Leigh: Oh, there's a very simple explanation for that. And I'm going to give you a great example. Remember, when you're a commodity investor, one of the great headwinds that you have to overcome is what they call the roll problem. That is future commodity prices, usually are higher than today's commodity prices. And that's the contango. And when you buy commodities, you have to pay that contango and that's a cost that you have to incur over time. Now, there is like, for example, the oil market is in backwardation right now, so you're actually getting paid to own physical oil, which is unusual. But that just goes to show you how dangerously tight the oil market is, even though we're all wildly bearish. However, I'll give you a good example, buy the Goldman Sachs Commodity Index in 1999, sell it in 2010. Buy a portfolio, that same portfolio that I just talked about 25% equities, energy, and base metals and precious metals and agriculture, that portfolio of equities by the end of 2010, basically the top of the bull market that's gone up by like 350%. Do you know what the Goldman Sachs Commodity Index returned during that time period? Zero. Zero. Zero.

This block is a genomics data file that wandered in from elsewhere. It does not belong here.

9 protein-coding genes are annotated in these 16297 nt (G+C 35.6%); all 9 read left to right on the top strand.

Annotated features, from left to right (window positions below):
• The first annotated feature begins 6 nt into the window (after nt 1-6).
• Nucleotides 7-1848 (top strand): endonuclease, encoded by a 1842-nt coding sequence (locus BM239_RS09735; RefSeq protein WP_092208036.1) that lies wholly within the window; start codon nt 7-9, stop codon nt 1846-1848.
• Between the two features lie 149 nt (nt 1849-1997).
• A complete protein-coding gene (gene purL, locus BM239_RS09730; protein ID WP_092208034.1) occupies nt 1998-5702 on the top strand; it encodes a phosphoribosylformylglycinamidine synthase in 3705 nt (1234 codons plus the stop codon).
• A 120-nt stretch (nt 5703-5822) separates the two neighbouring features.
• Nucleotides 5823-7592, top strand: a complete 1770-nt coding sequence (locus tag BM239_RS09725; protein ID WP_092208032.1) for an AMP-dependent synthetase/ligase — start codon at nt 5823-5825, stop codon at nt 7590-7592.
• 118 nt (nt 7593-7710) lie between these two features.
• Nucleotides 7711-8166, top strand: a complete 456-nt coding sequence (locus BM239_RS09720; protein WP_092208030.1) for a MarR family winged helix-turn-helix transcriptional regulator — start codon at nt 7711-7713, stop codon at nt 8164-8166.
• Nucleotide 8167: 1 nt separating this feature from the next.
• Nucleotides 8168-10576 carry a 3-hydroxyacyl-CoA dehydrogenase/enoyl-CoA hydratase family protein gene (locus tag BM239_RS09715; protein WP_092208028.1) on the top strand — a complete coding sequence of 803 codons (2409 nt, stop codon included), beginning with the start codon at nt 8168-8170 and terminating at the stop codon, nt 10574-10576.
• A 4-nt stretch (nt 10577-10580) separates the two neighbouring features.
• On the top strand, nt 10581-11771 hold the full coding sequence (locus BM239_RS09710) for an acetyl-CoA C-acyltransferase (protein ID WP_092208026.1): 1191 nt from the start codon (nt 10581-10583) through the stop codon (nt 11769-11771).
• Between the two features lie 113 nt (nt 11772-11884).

That's what the role yield does to you over time. And that's why, everyone says, well, why don't you buy the commodity, is that there's incredible costs associated with owning the commodity. And you don't have that, in fact, is sort of just the opposite. What a theoretical basis, you know, companies can sell forward their production and actually capture the contango. And where you as the investor, you enter into the Goldman Sachs Commodity Index, you're going to pay that contango. That's why it pays to own the equities over time, maybe not in a short term basis. Like you said, gold equities are now underperforming gold stocks, but I suspect that's going to gold, the physical metal, but I suspect that's going to change.